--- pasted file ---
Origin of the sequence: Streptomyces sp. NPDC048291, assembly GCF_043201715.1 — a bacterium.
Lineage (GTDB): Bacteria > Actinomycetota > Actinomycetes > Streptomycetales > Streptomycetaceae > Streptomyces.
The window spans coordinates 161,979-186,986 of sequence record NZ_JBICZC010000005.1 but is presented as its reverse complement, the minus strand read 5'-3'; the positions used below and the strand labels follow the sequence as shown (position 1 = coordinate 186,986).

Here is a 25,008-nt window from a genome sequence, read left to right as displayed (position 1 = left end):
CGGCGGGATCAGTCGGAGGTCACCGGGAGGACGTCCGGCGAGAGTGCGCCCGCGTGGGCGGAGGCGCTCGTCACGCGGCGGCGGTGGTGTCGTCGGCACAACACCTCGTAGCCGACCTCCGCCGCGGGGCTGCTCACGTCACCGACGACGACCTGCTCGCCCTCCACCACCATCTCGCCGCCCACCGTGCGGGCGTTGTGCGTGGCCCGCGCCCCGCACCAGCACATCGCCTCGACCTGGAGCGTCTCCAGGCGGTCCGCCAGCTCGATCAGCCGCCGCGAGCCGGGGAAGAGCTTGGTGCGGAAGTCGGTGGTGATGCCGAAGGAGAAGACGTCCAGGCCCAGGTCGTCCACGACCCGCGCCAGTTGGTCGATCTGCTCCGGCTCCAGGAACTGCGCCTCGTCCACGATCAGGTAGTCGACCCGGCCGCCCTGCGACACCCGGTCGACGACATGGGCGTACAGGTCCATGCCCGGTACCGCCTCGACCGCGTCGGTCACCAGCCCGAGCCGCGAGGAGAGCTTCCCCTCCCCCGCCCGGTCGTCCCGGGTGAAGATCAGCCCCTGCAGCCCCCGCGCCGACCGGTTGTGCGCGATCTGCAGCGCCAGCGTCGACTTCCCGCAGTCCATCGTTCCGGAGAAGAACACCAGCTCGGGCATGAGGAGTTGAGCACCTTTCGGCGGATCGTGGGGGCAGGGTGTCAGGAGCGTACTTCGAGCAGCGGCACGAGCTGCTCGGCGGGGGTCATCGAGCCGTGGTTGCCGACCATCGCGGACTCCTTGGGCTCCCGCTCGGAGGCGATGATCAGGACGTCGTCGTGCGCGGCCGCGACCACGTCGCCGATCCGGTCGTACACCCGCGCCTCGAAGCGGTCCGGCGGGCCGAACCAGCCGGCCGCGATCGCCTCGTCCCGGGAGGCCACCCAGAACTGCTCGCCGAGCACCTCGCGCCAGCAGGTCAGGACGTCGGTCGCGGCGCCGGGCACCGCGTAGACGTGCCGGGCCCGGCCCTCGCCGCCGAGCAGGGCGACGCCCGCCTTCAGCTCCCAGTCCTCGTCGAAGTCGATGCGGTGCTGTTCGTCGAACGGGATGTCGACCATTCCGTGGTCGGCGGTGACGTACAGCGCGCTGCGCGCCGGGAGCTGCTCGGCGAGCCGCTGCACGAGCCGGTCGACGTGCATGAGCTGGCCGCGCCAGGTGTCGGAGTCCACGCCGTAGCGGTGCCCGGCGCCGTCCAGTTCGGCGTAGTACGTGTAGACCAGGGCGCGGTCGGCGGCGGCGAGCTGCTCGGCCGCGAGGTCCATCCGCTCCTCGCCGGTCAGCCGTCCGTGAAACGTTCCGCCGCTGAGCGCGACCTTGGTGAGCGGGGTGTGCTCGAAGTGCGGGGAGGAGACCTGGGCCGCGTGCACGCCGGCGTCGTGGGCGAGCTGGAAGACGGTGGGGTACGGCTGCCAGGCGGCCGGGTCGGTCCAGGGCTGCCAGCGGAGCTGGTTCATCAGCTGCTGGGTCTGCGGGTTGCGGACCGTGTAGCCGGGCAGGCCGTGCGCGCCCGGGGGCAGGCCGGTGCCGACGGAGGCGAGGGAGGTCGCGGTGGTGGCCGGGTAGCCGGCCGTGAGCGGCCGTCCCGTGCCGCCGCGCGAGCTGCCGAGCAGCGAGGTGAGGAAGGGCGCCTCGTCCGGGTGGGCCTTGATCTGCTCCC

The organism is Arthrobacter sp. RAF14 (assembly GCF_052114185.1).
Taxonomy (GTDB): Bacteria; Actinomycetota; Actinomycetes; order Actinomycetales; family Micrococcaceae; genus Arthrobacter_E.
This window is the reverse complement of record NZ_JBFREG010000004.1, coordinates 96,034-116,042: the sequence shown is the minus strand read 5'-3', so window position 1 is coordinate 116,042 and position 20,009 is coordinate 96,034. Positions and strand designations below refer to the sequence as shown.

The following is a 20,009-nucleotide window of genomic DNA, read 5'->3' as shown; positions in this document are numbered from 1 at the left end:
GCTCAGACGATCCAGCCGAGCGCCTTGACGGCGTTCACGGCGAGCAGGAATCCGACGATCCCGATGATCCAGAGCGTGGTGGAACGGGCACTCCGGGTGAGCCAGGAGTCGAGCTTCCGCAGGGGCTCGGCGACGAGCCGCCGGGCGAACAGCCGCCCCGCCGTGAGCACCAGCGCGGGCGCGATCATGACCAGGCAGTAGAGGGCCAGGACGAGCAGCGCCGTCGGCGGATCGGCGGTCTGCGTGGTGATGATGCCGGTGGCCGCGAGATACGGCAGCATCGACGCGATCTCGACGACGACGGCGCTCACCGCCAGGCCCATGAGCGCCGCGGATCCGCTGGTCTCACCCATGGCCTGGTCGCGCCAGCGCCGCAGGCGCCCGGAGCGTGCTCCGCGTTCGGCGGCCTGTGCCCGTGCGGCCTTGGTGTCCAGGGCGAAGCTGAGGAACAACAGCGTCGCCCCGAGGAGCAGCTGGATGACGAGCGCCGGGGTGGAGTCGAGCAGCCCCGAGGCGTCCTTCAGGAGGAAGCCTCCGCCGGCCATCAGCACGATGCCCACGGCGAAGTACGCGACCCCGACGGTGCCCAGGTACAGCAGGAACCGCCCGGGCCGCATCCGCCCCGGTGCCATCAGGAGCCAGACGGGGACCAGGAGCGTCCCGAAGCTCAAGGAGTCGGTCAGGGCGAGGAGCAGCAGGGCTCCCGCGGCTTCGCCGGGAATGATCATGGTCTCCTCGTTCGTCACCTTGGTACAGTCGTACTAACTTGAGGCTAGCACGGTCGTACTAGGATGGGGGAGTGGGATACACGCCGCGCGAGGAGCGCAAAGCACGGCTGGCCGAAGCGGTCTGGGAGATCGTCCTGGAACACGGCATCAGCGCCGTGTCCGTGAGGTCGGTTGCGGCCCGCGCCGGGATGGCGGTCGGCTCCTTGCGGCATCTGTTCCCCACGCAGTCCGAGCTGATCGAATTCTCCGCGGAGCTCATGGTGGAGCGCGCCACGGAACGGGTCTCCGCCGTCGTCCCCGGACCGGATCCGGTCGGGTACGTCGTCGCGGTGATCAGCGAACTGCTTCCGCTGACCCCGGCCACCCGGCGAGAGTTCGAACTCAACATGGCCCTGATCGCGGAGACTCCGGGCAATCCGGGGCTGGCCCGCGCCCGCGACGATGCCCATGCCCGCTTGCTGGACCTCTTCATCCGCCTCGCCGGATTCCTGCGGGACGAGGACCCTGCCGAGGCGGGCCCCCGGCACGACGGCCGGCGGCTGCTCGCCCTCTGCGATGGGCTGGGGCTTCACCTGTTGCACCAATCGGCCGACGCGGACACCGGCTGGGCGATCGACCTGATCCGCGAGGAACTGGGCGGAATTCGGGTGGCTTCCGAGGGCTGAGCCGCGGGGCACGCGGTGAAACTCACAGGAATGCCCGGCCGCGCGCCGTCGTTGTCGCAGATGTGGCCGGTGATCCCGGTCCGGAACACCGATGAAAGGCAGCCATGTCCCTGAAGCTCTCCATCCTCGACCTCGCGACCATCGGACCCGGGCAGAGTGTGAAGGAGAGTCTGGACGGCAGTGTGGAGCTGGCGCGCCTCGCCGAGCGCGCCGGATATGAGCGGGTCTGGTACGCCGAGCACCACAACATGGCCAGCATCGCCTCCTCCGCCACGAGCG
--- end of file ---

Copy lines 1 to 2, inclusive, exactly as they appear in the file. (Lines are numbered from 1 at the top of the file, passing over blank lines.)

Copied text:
Origin of the sequence: Streptomyces sp. NPDC048291, assembly GCF_043201715.1 — a bacterium.
Lineage (GTDB): Bacteria > Actinomycetota > Actinomycetes > Streptomycetales > Streptomycetaceae > Streptomyces.